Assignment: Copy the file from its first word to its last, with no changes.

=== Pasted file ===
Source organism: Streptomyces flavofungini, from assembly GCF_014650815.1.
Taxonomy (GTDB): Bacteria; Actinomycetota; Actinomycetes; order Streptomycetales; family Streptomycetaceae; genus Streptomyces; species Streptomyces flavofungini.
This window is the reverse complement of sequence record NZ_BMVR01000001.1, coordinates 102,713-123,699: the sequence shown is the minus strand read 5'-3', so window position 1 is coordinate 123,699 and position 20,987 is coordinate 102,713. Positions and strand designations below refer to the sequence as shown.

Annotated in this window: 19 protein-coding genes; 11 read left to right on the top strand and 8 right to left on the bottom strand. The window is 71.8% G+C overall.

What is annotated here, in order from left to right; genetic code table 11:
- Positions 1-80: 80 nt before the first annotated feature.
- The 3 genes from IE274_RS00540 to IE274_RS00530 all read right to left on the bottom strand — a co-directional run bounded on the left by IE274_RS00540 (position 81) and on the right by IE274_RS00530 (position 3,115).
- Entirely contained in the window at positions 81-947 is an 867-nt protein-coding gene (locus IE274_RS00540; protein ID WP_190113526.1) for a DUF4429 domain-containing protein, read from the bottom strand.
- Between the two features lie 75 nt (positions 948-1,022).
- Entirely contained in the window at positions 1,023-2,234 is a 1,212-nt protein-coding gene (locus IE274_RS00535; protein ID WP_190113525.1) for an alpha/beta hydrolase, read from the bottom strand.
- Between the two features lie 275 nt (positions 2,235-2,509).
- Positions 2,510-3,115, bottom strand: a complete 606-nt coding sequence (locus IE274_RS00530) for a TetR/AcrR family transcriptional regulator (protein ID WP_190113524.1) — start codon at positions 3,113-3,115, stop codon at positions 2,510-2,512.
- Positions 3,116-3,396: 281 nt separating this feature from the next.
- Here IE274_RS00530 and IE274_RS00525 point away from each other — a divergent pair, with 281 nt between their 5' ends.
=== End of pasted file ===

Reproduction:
Source organism: Streptomyces flavofungini, from assembly GCF_014650815.1.
Taxonomy (GTDB): Bacteria; Actinomycetota; Actinomycetes; order Streptomycetales; family Streptomycetaceae; genus Streptomyces; species Streptomyces flavofungini.
This window is the reverse complement of sequence record NZ_BMVR01000001.1, coordinates 102,713-123,699: the sequence shown is the minus strand read 5'-3', so window position 1 is coordinate 123,699 and position 20,987 is coordinate 102,713. Positions and strand designations below refer to the sequence as shown.

Annotated in this window: 19 protein-coding genes; 11 read left to right on the top strand and 8 right to left on the bottom strand. The window is 71.8% G+C overall.

What is annotated here, in order from left to right; genetic code table 11:
- Positions 1-80: 80 nt before the first annotated feature.
- The 3 genes from IE274_RS00540 to IE274_RS00530 all read right to left on the bottom strand — a co-directional run bounded on the left by IE274_RS00540 (position 81) and on the right by IE274_RS00530 (position 3,115).
- Entirely contained in the window at positions 81-947 is an 867-nt protein-coding gene (locus IE274_RS00540; protein ID WP_190113526.1) for a DUF4429 domain-containing protein, read from the bottom strand.
- Between the two features lie 75 nt (positions 948-1,022).
- Entirely contained in the window at positions 1,023-2,234 is a 1,212-nt protein-coding gene (locus IE274_RS00535; protein ID WP_190113525.1) for an alpha/beta hydrolase, read from the bottom strand.
- Between the two features lie 275 nt (positions 2,235-2,509).
- Positions 2,510-3,115, bottom strand: a complete 606-nt coding sequence (locus IE274_RS00530) for a TetR/AcrR family transcriptional regulator (protein ID WP_190113524.1) — start codon at positions 3,113-3,115, stop codon at positions 2,510-2,512.
- Positions 3,116-3,396: 281 nt separating this feature from the next.
- Here IE274_RS00530 and IE274_RS00525 point away from each other — a divergent pair, with 281 nt between their 5' ends.